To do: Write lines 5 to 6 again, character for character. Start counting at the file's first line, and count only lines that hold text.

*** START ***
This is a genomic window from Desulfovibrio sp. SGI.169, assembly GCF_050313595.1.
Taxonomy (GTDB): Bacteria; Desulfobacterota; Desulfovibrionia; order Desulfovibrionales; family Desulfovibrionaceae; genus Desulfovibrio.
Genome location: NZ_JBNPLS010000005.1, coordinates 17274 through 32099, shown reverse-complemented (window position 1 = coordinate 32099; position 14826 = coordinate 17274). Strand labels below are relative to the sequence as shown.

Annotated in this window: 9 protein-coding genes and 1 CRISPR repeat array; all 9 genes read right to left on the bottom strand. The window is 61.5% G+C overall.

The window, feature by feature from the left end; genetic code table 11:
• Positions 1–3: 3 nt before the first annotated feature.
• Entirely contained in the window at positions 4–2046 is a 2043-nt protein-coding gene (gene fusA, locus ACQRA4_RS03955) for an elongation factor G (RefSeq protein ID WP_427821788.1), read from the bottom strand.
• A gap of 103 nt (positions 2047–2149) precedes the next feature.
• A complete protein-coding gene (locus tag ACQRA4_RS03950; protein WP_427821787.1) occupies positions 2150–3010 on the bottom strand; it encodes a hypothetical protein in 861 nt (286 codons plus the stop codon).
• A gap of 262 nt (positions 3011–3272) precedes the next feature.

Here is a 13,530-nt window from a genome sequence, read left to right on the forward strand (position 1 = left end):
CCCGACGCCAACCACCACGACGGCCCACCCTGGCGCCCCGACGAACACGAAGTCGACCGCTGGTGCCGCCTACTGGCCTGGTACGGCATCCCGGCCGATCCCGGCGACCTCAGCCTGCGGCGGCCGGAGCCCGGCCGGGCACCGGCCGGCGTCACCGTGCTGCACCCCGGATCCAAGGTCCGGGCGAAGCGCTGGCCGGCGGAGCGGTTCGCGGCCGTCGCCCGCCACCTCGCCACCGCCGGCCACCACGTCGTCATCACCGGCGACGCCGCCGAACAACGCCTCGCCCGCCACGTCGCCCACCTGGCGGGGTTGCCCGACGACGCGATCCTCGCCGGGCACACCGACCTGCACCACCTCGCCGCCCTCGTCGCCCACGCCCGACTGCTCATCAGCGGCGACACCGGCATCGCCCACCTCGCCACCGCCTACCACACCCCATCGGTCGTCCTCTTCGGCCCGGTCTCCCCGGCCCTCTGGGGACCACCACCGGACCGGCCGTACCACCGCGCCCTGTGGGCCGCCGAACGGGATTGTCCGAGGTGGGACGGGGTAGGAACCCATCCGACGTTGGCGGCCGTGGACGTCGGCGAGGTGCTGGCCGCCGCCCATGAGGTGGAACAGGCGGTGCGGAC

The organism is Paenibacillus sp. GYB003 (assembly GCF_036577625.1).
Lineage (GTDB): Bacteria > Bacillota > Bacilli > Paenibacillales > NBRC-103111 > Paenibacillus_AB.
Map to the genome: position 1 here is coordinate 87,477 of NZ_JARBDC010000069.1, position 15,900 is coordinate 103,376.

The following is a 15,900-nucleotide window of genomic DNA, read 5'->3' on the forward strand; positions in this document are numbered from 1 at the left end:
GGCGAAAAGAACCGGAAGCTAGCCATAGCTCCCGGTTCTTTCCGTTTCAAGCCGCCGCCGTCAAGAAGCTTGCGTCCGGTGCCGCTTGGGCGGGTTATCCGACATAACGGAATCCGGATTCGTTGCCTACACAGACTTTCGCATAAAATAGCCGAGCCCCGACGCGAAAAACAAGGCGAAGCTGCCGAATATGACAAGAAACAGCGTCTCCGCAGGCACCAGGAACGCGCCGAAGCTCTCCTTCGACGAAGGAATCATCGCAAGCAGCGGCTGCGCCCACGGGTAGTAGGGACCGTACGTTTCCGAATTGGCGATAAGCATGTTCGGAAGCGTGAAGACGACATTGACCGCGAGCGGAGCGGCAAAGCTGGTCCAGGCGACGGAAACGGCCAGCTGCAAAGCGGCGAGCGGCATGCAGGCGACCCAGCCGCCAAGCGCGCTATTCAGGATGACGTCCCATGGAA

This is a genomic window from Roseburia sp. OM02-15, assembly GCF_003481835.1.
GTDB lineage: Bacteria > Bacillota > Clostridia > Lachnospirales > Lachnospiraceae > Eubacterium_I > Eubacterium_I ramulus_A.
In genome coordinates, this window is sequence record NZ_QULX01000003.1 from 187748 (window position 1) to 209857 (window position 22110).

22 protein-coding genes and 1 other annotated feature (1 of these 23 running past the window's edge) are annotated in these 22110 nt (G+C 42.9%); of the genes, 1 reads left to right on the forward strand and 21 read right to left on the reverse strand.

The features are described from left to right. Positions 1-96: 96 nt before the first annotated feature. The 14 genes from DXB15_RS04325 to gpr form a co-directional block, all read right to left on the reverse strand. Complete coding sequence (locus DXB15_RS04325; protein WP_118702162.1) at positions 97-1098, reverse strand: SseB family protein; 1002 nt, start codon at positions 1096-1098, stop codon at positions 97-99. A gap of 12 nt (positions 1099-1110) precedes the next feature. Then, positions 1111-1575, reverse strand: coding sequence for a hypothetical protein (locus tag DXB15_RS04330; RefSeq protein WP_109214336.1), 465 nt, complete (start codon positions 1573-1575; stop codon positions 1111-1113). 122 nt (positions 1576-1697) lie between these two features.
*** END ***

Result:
The window, feature by feature from the left end; genetic code table 11:
• Positions 1–3: 3 nt before the first annotated feature.